I have been writing a series of blogs about Communion. I talked about WHAT IS COMMUNION and WHAT HAPPENS DURING COMMUNION. I also blogged about HOW IT IS SERVED. In my last blog I talked about WHY I AM NOT DOING COMMUNION BY INTINCTION ANYMORE.
Here is my big point with this blog series: I love communion. I don’t want to get rid of it. I don’t think we should just change to fit the culture. But I do think that we need to take a hard look at the symbols and words that we are using. Sometimes they don’t mean now what they used to. Sometimes they actually mean something else that represents the opposite of what they were intended. Sometimes our practices do not accurately represent our theology or our intention for an act.
With this in mind, I want to shift this blog series from a theological and theoretical focus to a very practical focus. So here are seven images and symbols that I like to use or emphasize during communion. I might use these as I am serving the elements or as part of my introduction. Sometimes I use them in sermons leading up to communion.
- The Gathered Loaf– One of the oldest communion liturgies that we have comes from the Didache. It uses this line: “As this broken bread was scattered over the hills and then, when gathered, became one mass, so may Thy Church be gathered from the ends of the earth into Thy Kingdom.” This is such a beautiful image. The bread was once many different grains on many different fields but they were mixed together to make the one loaf. This is what the church is. It is a collection of people God brings together.
- Ordinary Grape Juice or Wine– I love the idea that we do not use special or super-holy juice or wine or the sacrament. Somebody went to the grocery store and bought grape juice. The person who bought the grape juice in front of ours just wanted to drink grape juice, but our ordinary grape juice was pulled out for a sacred use. It was used to represent the covenant of Jesus. That is our story. We are ordinary and called out to represent God’s covenant in this world.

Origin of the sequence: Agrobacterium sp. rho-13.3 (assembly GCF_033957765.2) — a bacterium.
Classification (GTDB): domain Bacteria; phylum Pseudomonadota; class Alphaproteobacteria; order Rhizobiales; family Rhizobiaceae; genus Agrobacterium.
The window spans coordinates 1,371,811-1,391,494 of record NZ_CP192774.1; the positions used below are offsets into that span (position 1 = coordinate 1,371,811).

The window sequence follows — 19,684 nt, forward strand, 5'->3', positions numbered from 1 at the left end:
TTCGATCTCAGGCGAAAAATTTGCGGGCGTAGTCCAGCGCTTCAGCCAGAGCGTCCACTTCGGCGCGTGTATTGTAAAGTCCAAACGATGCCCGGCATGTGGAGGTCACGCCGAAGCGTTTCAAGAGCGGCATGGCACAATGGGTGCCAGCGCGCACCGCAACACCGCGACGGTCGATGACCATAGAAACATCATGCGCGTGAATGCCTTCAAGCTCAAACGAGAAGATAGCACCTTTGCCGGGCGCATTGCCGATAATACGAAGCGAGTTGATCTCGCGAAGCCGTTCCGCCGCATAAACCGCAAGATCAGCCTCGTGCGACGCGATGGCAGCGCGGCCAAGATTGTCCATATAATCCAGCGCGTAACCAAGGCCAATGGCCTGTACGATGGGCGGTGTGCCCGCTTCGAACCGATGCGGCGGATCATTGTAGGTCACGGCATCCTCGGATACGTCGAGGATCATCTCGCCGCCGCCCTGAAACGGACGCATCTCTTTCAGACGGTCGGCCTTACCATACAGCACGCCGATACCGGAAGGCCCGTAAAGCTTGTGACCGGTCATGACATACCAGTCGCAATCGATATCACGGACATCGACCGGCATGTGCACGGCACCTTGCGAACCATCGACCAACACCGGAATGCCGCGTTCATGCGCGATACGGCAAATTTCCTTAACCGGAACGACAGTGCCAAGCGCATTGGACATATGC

- Broken and Pressed– Sometimes people pre-cut the loaf of bread so that it is easier for the pastor to break. I sometimes like for that to not be done. I emphasize that it was not easy for Jesus to pay the price for our sin. He did so with His own broken body. It is not easy for us to follow Jesus either. So I emphasize the difficulty as I work to break the bread. A similar image is found in thinking about where the juice comes from. The grapes have to be pressed. This also opens up the imagery from 2 Corinthians 4 that we are “pressed but not crushed.” Communion reminds us that Jesus was pressed and broken for all the places where we are pressed and broken.
- The Table– My teacher Leonard Sweet has written a great book about the idea of table called TABLET TO TABLE. We fail to understand the importance of tabling with others because we don’t eat at dinner tables very often anymore. Jesus was crucified in great part because of who He at with. To eat with someone in Jesus’ day was to accept them. The table is the place where we are accepted by God.
- Lifted Up– One of the common images in the communion liturgy is to lift up your hearts to the Lord. This is such a great image. We are, at the table, lifted up by the power of the Holy Spirit into the presence of God. Think about that—God is not brought down but we are lifted up. What are the things in your life that you need to be lifted up from? Sometimes communion is served on mirrors to represent this idea that when we look at the table or look at the elements we are peering up into heaven.
- Communion Tokens– I bought a couple of communion tokens on Ebay and get them out every once in a while. The idea was that before communion you would meet with the elders of the church who would question you to see if you were living faithfully to Christ. If you were, they would deem you able to take communion and give you a communion token. You would then give that token on your way to the table. The practice did not hang around because it was cumbersome and judgement. We have enough problems nominating elders in many churches. It was a little antithetical to the grace of the table. But it also showed the importance of judging your heart and your faith before you go to the table.
- Show forth the Lord’s Death– These words are Paul’s commentary of his retelling of the first communion in 1 Corinthians 11. They orient the focus on the Lord’s death and the meaning of that sacrifice. These words also mean that we show forth. We carry on the image. We bring it forward. But the time is coming when we will no longer do communion. We do it until the Lord comes again. It is a place holder. When Jesus comes it will no longer be necessary to have a symbol because we will have the Lamb.